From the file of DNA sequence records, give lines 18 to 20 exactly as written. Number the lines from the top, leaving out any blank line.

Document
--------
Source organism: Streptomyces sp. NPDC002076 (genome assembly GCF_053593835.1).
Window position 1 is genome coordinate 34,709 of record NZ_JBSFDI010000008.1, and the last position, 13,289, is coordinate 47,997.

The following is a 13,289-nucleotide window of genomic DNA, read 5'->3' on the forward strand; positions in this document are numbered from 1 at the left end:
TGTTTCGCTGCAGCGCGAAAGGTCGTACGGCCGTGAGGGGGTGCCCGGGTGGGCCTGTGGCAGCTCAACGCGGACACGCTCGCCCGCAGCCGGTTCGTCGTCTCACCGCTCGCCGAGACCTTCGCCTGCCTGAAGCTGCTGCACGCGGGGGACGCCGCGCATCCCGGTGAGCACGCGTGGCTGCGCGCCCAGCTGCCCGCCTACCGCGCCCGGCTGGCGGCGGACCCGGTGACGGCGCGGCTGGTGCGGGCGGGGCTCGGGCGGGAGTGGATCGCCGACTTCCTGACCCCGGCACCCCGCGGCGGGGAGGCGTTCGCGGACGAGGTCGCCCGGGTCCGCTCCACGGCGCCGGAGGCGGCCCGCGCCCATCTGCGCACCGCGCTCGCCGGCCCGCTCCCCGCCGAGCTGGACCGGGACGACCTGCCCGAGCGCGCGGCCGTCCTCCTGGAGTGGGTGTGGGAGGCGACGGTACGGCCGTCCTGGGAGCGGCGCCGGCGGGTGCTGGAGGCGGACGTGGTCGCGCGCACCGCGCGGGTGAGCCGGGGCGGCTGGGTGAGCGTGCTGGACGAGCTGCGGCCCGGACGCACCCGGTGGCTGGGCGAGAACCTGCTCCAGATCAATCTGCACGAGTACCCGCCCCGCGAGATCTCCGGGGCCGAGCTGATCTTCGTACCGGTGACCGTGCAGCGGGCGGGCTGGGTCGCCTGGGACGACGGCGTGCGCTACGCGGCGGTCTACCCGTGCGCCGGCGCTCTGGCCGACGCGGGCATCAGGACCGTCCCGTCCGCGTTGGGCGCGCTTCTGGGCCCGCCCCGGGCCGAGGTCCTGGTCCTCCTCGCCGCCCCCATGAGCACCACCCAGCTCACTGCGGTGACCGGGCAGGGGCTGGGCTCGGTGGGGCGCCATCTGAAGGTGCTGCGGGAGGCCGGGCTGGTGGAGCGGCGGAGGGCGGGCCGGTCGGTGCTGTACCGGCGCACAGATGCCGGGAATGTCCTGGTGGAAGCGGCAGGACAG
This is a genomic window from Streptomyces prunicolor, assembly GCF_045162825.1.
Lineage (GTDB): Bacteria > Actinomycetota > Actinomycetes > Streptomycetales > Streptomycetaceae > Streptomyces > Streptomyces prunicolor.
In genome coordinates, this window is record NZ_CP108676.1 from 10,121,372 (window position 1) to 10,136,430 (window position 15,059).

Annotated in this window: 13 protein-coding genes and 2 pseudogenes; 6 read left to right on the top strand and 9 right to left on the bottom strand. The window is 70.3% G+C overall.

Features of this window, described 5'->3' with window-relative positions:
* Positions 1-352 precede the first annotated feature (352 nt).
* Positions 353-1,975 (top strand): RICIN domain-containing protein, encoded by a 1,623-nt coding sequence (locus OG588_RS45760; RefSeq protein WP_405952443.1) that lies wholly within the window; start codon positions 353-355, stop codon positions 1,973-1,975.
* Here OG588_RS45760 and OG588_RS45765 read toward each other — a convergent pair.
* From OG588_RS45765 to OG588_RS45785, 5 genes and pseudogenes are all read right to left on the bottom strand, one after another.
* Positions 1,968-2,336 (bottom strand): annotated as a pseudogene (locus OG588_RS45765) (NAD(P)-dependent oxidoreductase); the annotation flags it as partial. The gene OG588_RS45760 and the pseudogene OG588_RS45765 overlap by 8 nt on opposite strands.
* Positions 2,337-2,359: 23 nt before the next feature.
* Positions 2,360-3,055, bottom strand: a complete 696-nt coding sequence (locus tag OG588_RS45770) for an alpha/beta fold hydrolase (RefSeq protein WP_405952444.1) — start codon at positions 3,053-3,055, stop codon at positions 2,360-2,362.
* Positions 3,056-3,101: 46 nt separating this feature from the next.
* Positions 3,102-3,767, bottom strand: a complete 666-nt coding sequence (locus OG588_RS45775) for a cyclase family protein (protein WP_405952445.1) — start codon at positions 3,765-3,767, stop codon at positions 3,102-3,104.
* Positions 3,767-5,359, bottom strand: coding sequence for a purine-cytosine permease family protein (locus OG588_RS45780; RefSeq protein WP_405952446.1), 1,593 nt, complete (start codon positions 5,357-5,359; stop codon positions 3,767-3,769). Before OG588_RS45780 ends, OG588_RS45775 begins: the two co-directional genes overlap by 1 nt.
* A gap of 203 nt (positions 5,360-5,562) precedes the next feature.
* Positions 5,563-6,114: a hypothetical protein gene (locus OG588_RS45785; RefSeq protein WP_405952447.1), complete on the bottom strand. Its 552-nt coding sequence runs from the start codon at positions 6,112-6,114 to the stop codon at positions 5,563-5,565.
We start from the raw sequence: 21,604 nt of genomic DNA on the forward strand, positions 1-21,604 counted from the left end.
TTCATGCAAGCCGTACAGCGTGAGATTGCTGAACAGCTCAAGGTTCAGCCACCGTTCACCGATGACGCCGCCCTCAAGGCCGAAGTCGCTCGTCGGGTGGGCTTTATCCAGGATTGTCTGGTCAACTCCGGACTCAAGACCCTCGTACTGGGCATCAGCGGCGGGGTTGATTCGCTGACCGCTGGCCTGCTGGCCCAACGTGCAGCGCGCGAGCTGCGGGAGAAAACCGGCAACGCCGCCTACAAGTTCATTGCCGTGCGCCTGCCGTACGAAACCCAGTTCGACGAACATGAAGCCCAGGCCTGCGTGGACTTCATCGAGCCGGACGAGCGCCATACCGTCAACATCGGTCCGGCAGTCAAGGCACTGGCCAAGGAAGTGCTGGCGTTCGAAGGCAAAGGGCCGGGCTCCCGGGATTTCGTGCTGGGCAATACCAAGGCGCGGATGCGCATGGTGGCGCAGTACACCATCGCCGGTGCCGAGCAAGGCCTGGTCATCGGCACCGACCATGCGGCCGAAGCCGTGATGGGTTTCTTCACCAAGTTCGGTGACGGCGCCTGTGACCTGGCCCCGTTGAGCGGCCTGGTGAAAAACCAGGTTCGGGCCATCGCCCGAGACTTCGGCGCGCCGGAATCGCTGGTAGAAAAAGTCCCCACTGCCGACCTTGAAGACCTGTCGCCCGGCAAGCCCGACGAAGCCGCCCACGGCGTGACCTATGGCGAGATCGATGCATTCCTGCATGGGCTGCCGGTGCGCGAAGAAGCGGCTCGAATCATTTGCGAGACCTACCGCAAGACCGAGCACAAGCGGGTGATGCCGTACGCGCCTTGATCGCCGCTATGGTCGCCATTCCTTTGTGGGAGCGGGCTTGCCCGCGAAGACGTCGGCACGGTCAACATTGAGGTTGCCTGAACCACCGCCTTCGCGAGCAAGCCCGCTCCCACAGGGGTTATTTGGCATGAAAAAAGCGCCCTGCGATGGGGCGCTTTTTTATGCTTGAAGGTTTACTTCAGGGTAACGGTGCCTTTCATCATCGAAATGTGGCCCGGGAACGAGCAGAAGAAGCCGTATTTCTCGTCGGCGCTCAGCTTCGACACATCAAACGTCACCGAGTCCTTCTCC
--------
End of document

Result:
* Positions 3,102-3,767, bottom strand: a complete 666-nt coding sequence (locus OG588_RS45775) for a cyclase family protein (protein WP_405952445.1) — start codon at positions 3,765-3,767, stop codon at positions 3,102-3,104.
* Positions 3,767-5,359, bottom strand: coding sequence for a purine-cytosine permease family protein (locus OG588_RS45780; RefSeq protein WP_405952446.1), 1,593 nt, complete (start codon positions 5,357-5,359; stop codon positions 3,767-3,769). Before OG588_RS45780 ends, OG588_RS45775 begins: the two co-directional genes overlap by 1 nt.
* A gap of 203 nt (positions 5,360-5,562) precedes the next feature.